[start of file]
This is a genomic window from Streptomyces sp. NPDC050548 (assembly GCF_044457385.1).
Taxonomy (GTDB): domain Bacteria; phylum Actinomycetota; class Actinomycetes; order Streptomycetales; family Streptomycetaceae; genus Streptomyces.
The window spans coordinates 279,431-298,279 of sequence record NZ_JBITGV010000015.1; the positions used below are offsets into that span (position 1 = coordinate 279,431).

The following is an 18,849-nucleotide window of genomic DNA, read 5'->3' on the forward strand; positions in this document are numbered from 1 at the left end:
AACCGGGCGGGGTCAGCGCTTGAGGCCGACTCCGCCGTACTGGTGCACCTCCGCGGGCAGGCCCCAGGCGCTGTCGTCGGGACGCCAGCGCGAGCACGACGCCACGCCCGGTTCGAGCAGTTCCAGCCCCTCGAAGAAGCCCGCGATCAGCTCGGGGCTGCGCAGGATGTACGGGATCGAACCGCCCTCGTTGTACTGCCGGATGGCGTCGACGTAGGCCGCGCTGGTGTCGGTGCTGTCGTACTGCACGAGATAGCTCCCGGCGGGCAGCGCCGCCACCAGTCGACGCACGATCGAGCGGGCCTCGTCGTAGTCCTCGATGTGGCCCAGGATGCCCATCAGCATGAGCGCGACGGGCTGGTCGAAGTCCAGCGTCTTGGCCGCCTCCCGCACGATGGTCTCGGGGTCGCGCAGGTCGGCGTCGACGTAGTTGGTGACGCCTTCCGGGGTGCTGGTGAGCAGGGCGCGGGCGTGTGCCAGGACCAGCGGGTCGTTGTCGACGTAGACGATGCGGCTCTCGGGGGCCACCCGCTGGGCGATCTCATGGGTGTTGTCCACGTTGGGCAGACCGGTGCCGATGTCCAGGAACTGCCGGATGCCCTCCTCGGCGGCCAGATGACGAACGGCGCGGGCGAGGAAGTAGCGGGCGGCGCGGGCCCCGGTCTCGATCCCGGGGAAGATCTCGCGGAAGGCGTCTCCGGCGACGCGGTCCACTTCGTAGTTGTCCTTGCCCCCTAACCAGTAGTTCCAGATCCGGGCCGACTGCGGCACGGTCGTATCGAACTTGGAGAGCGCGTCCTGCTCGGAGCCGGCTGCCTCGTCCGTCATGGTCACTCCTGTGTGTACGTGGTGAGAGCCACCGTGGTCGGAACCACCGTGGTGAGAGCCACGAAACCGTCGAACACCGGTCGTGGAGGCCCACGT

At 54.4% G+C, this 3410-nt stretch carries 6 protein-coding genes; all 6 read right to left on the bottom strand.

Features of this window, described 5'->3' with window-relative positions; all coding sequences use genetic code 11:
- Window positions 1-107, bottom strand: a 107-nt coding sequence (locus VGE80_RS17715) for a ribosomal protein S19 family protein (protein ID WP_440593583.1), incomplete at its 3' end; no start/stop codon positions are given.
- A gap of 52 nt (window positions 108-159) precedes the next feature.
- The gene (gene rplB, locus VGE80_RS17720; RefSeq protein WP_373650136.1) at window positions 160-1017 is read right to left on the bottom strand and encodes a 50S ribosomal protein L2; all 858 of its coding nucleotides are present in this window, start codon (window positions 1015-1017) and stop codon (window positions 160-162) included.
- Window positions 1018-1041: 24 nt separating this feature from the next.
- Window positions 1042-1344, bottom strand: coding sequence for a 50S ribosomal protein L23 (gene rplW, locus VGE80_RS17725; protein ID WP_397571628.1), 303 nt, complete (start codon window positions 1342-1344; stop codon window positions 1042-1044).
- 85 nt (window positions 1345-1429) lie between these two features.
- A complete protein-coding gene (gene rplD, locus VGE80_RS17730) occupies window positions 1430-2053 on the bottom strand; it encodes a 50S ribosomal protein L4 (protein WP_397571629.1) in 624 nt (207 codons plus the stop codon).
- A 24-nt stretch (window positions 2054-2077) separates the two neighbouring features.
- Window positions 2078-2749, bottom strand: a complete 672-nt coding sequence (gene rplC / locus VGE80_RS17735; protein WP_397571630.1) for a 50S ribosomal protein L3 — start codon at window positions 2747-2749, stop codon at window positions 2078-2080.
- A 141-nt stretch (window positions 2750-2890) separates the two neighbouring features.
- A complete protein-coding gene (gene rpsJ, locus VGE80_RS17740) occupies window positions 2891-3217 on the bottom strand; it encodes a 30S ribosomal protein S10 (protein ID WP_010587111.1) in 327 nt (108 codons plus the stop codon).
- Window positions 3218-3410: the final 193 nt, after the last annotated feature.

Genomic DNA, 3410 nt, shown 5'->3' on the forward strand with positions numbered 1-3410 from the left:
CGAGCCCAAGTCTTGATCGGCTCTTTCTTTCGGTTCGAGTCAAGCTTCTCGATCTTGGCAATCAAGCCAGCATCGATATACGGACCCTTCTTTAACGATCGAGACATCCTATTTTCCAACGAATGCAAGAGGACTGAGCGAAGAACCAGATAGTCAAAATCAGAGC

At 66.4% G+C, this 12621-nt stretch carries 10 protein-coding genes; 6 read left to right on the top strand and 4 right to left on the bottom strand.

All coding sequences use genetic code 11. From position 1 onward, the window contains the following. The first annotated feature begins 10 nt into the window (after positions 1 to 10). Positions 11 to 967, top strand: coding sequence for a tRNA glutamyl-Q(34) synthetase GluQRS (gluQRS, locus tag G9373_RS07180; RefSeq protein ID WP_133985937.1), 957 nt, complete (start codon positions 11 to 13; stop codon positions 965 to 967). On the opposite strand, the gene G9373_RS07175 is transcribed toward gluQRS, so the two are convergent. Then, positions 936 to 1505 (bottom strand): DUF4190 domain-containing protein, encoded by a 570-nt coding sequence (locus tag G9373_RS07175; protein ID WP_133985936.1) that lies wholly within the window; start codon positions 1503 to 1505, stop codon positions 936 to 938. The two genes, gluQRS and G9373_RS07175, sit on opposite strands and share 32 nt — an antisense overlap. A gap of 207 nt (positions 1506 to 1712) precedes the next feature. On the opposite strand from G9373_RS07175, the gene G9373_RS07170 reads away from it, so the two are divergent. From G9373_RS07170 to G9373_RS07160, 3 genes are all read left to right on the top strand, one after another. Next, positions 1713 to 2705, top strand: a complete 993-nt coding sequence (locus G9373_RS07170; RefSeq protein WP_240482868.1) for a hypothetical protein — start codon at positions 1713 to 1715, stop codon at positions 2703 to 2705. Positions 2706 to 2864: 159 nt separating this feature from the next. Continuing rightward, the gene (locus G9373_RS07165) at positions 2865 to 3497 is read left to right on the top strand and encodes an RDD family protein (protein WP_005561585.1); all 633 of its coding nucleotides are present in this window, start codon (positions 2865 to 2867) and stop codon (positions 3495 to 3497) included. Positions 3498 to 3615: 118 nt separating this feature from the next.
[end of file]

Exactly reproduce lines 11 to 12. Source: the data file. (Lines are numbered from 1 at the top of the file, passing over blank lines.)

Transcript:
- Window positions 1018-1041: 24 nt separating this feature from the next.
- Window positions 1042-1344, bottom strand: coding sequence for a 50S ribosomal protein L23 (gene rplW, locus VGE80_RS17725; protein ID WP_397571628.1), 303 nt, complete (start codon window positions 1342-1344; stop codon window positions 1042-1044).